Your brand has been chugging along and meeting all KPIs, hitting all targets and just killing the game in general. Perhaps you’ve been pondering your next move but can’t decide exactly what that move should be. Maybe you’re feeling the need to branch out and expand but aren’t sure how. Well, we have good news: You might be a good candidate for brand differentiation!

What Is Brand Differentiation?

Brand differentiation, also known as sub-branding, occurs when a parent company creates a separate brand for a similar product. Some parent and subsidiary brands are directly connected, but others may have a loose association or none at all. A good example of this is Coca-Cola, which maintains the classic Coke brand while also supporting their directly related brands like Coke Zero, Cherry Coke and many more. At the same time, Coca-Cola also manages brands that have nothing to do with their original product, like Dasani, Powerade and Fanta.

Why Utilize Brand Differentiation?

Obviously, Coca-Cola is a very successful brand, and their use of brand differentiation is a lucrative strategy for them. But sub-branding is risky if it’s not done for the right reasons. This can lead to brand fragmentation, where a lack of cohesive vision dilutes the parent brand and overwhelms or confuses consumers, causing them to peel off from your base. However, if you have the right reasons, you’ll be in the clear and reap the benefits of this strategy. 

So, what are those reasons?

1. You want to market to different retailers.

Major retailers often have strict guidelines for the brands they carry. Some offer store brands that allow outside brands to market their product under the retailer’s sponsorship. This allows brands to build and scale without spending extra on advertising. You also have a somewhat captive audience in the retailer’s established customer base. Walmart’s Hyper Tough (HT) brand is a great example of this: They allow many other manufacturers to brand their product under the same HT brand, boosting sales and visibility for all

2. You want to create a distinct brand with a different positioning or price point.

Your original brand is a known quantity: You know what need it fulfills, and where its marketing positioning stands. This gives you a good understanding of your competitors and an understanding of any holes or untapped needs that you could leverage. This is the perfect opportunity to create a premium brand or value brand relative to your product.

Did you know that the Toyota Motor Corporation also owns the Lexus brand? Toyota’s branding tells consumers that theirs is a value brand with a reasonable price for a good product. On the other hand, Lexus is marketed as a luxury brand and priced accordingly. Even though the cars both share the same model platform, their brand differentiation allows Toyota to target different consumers with different wants and needs.

3. You want to leverage existing market domination.

If your product has a unique connection with consumers that transcends – or even defines – the market space it inhabits, brand differentiation can fully allow your sub-brand to spread its wings and gain further market share. Think about Post-it Notes. They’re fun, they’re colorful and their name defines the genre: We don’t call them sticky notes, they’re commonly called Post-it Notes no matter the actual brand. If their parent company 3M’s logo wasn’t on the back, you’d probably think that they were an independently produced brand. Because 3M stepped back and let Post-its be their own thing, it enriched both brands.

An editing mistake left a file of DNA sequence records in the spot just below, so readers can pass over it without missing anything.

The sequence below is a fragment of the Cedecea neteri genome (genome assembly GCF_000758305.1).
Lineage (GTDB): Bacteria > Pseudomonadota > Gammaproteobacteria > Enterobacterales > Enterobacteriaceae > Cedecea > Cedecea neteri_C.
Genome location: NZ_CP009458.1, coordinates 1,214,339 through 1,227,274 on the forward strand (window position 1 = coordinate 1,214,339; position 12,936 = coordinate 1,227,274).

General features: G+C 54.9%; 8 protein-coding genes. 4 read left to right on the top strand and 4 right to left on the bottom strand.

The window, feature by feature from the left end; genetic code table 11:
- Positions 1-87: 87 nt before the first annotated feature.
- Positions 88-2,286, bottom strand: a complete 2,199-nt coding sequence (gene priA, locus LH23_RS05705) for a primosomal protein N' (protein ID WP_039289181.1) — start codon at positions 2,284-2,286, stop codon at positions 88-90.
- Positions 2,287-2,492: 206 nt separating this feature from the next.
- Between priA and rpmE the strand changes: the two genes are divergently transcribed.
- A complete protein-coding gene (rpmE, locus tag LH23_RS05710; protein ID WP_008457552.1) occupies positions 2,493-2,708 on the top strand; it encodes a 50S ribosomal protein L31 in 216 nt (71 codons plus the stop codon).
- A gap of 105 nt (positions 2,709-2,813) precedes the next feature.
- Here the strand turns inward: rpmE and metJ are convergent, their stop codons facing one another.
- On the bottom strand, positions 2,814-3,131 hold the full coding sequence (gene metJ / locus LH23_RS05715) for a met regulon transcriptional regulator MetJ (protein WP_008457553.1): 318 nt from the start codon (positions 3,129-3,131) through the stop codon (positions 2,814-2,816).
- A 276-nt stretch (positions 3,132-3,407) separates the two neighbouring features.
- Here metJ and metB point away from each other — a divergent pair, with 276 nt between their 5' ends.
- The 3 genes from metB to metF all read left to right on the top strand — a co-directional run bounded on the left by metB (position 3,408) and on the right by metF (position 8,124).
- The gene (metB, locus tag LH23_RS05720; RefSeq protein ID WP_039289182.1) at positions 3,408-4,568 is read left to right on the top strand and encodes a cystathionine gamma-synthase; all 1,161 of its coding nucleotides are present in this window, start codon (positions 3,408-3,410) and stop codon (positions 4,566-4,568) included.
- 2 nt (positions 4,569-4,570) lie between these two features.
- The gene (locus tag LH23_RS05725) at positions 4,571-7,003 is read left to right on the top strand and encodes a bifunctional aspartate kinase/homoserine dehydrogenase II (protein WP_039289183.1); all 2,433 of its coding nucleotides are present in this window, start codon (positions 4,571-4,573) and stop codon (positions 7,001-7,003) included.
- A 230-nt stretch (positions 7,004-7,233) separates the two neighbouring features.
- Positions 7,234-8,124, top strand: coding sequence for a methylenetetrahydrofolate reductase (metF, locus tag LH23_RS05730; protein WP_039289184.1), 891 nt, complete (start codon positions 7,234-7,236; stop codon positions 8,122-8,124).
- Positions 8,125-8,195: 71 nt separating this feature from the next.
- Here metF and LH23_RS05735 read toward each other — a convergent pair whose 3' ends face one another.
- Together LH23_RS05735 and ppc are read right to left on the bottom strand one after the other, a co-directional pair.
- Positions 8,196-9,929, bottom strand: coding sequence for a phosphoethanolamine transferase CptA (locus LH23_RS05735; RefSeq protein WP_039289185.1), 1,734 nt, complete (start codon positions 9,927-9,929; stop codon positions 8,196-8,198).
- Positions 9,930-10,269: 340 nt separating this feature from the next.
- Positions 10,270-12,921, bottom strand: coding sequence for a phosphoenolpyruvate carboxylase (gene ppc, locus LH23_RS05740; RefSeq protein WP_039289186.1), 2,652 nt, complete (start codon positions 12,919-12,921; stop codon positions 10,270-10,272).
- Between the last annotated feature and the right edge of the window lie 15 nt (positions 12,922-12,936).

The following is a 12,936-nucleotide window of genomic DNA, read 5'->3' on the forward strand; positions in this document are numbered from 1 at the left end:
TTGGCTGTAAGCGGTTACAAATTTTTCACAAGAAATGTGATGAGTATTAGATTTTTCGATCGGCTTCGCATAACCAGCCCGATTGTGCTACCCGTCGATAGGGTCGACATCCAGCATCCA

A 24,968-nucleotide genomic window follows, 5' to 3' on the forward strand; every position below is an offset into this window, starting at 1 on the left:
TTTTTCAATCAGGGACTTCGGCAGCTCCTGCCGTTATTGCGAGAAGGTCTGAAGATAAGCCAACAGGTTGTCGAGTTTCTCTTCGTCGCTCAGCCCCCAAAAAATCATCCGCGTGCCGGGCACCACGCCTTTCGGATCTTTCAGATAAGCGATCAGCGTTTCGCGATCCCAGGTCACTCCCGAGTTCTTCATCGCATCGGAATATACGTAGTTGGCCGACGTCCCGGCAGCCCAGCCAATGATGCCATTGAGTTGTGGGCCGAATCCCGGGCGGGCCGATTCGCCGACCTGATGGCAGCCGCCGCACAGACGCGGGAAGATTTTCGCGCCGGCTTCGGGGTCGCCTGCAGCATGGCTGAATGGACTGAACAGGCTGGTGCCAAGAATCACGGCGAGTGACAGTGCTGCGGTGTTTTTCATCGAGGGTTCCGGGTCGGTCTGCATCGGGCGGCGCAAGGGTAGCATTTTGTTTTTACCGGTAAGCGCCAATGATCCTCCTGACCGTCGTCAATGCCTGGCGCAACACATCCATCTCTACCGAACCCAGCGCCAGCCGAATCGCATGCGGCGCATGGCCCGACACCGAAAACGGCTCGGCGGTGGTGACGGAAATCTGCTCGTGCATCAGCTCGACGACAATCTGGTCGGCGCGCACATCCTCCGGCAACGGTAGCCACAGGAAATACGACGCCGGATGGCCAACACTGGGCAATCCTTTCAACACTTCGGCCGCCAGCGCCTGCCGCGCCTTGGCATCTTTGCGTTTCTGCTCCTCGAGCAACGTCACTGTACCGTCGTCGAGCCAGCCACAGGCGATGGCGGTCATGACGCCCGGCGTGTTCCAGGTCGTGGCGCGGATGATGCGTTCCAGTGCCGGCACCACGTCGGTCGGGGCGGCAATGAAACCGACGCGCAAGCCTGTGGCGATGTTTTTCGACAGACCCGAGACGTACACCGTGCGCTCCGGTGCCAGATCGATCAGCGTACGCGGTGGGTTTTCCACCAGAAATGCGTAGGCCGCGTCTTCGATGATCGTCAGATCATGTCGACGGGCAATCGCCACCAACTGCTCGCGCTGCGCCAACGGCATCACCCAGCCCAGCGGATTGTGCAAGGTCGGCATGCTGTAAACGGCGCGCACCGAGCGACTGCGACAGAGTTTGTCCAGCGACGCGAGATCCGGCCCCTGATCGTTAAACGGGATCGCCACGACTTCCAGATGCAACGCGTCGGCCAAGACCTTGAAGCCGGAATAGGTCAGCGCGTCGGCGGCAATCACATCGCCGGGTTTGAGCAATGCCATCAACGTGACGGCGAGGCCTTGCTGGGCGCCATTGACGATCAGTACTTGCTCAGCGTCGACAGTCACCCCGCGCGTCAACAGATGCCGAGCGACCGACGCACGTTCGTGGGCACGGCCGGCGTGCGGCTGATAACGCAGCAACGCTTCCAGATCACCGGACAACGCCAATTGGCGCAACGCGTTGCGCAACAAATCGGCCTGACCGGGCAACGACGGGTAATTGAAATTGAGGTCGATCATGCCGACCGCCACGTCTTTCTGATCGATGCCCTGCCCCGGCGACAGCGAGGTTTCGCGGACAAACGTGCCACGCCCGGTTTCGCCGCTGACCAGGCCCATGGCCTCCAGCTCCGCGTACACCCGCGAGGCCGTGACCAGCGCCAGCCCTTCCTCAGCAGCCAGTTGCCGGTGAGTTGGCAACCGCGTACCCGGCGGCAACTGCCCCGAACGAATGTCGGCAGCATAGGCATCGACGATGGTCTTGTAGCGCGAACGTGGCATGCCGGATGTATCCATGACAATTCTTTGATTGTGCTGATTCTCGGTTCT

4. You want to seek authenticity and connect with your customers.

At the end of the day, consumers don’t connect with faceless corporations. They connect with stories and ideas. If you’re thinking of sub-branding a unique product, a different approach focusing on a more personalized marketing strategy will help you make deep connections and find a space in your consumers’ hearts – and their carts, too.

Take Buzzfeed, the online culture aggregator and content creator. In 2016, they launched a sub-brand called Pero Like, staffed with Latino content creators, to create content that catered specifically to Hispanic consumers, one of the largest-growing demographics in the United States. They’re also one of the biggest consumers of media and tend to use their mobile devices to access content more frequently than other groups – and accordingly, consume more ads. Buzzfeed saw an opportunity to connect with this growing demographic on a more personal level and seized it.

5. You want to spin off and compete in a new space.

It’s the final frontier! If you want to connect with similar or new consumers with different needs, brand differentiation can work to your advantage. Perhaps your brand is targeted at a particular demographic, and your initial customers are aging out of this demographic and into a new one with different consumer needs. To continue your revenue stream from them (and pave the way for new customers to follow the same path), you can craft a sub-brand that can meet customers’ current needs while still leaning on the name recognition and nostalgia they have from their initial interaction with your brand.

Brand Differentiation Increases Opportunities for Your Parent Company

Brand differentiation creates an opportunity to expand your brand’s horizons by connecting with new markets, different customers and higher profits. As we’ve mentioned before, there are a few pitfalls that make the road to brand differentiation difficult to navigate. However, with the right reasons and a clear vision on your side, you will be well prepared for the journey.

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